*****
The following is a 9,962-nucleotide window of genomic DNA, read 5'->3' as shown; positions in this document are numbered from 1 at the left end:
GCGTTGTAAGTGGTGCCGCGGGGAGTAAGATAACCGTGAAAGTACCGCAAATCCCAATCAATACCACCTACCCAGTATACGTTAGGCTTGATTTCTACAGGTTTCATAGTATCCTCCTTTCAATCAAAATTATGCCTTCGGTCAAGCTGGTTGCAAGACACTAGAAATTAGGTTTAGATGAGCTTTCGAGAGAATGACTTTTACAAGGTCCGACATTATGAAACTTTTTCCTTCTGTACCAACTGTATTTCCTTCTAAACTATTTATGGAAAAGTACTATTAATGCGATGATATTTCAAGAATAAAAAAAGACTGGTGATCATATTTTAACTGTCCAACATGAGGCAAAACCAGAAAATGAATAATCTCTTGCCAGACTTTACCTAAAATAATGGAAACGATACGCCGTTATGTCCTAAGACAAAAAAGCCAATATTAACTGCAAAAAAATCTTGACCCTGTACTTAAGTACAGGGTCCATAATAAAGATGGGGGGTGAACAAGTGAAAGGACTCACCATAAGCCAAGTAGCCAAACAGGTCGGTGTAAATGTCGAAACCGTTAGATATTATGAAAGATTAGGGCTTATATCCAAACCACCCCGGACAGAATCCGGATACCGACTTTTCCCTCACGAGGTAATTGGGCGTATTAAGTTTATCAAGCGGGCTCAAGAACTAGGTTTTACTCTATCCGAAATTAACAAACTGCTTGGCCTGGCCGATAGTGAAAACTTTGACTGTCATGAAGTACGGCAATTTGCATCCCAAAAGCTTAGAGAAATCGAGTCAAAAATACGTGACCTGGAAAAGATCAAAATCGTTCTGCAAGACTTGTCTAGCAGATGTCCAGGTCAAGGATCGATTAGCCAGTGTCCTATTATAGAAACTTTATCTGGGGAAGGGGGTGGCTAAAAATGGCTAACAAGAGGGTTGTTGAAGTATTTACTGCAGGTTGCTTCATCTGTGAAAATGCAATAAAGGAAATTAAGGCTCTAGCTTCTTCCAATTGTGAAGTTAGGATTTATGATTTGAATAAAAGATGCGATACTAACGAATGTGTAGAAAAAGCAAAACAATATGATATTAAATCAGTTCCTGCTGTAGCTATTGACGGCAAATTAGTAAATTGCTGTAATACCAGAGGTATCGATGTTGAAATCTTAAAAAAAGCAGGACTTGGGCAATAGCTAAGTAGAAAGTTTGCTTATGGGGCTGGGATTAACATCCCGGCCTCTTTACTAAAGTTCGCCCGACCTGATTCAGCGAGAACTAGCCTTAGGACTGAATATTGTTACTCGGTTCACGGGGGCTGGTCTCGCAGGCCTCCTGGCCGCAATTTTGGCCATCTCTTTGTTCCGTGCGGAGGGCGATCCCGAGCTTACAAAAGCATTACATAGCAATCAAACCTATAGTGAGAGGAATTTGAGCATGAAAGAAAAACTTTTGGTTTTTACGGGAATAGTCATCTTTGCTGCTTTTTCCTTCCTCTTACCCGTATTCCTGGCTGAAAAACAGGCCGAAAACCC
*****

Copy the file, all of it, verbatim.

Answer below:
The following is a 9,962-nucleotide window of genomic DNA, read 5'->3' as shown; positions in this document are numbered from 1 at the left end:
GCGTTGTAAGTGGTGCCGCGGGGAGTAAGATAACCGTGAAAGTACCGCAAATCCCAATCAATACCACCTACCCAGTATACGTTAGGCTTGATTTCTACAGGTTTCATAGTATCCTCCTTTCAATCAAAATTATGCCTTCGGTCAAGCTGGTTGCAAGACACTAGAAATTAGGTTTAGATGAGCTTTCGAGAGAATGACTTTTACAAGGTCCGACATTATGAAACTTTTTCCTTCTGTACCAACTGTATTTCCTTCTAAACTATTTATGGAAAAGTACTATTAATGCGATGATATTTCAAGAATAAAAAAAGACTGGTGATCATATTTTAACTGTCCAACATGAGGCAAAACCAGAAAATGAATAATCTCTTGCCAGACTTTACCTAAAATAATGGAAACGATACGCCGTTATGTCCTAAGACAAAAAAGCCAATATTAACTGCAAAAAAATCTTGACCCTGTACTTAAGTACAGGGTCCATAATAAAGATGGGGGGTGAACAAGTGAAAGGACTCACCATAAGCCAAGTAGCCAAACAGGTCGGTGTAAATGTCGAAACCGTTAGATATTATGAAAGATTAGGGCTTATATCCAAACCACCCCGGACAGAATCCGGATACCGACTTTTCCCTCACGAGGTAATTGGGCGTATTAAGTTTATCAAGCGGGCTCAAGAACTAGGTTTTACTCTATCCGAAATTAACAAACTGCTTGGCCTGGCCGATAGTGAAAACTTTGACTGTCATGAAGTACGGCAATTTGCATCCCAAAAGCTTAGAGAAATCGAGTCAAAAATACGTGACCTGGAAAAGATCAAAATCGTTCTGCAAGACTTGTCTAGCAGATGTCCAGGTCAAGGATCGATTAGCCAGTGTCCTATTATAGAAACTTTATCTGGGGAAGGGGGTGGCTAAAAATGGCTAACAAGAGGGTTGTTGAAGTATTTACTGCAGGTTGCTTCATCTGTGAAAATGCAATAAAGGAAATTAAGGCTCTAGCTTCTTCCAATTGTGAAGTTAGGATTTATGATTTGAATAAAAGATGCGATACTAACGAATGTGTAGAAAAAGCAAAACAATATGATATTAAATCAGTTCCTGCTGTAGCTATTGACGGCAAATTAGTAAATTGCTGTAATACCAGAGGTATCGATGTTGAAATCTTAAAAAAAGCAGGACTTGGGCAATAGCTAAGTAGAAAGTTTGCTTATGGGGCTGGGATTAACATCCCGGCCTCTTTACTAAAGTTCGCCCGACCTGATTCAGCGAGAACTAGCCTTAGGACTGAATATTGTTACTCGGTTCACGGGGGCTGGTCTCGCAGGCCTCCTGGCCGCAATTTTGGCCATCTCTTTGTTCCGTGCGGAGGGCGATCCCGAGCTTACAAAAGCATTACATAGCAATCAAACCTATAGTGAGAGGAATTTGAGCATGAAAGAAAAACTTTTGGTTTTTACGGGAATAGTCATCTTTGCTGCTTTTTCCTTCCTCTTACCCGTATTCCTGGCTGAAAAACAGGCCGAAAACCC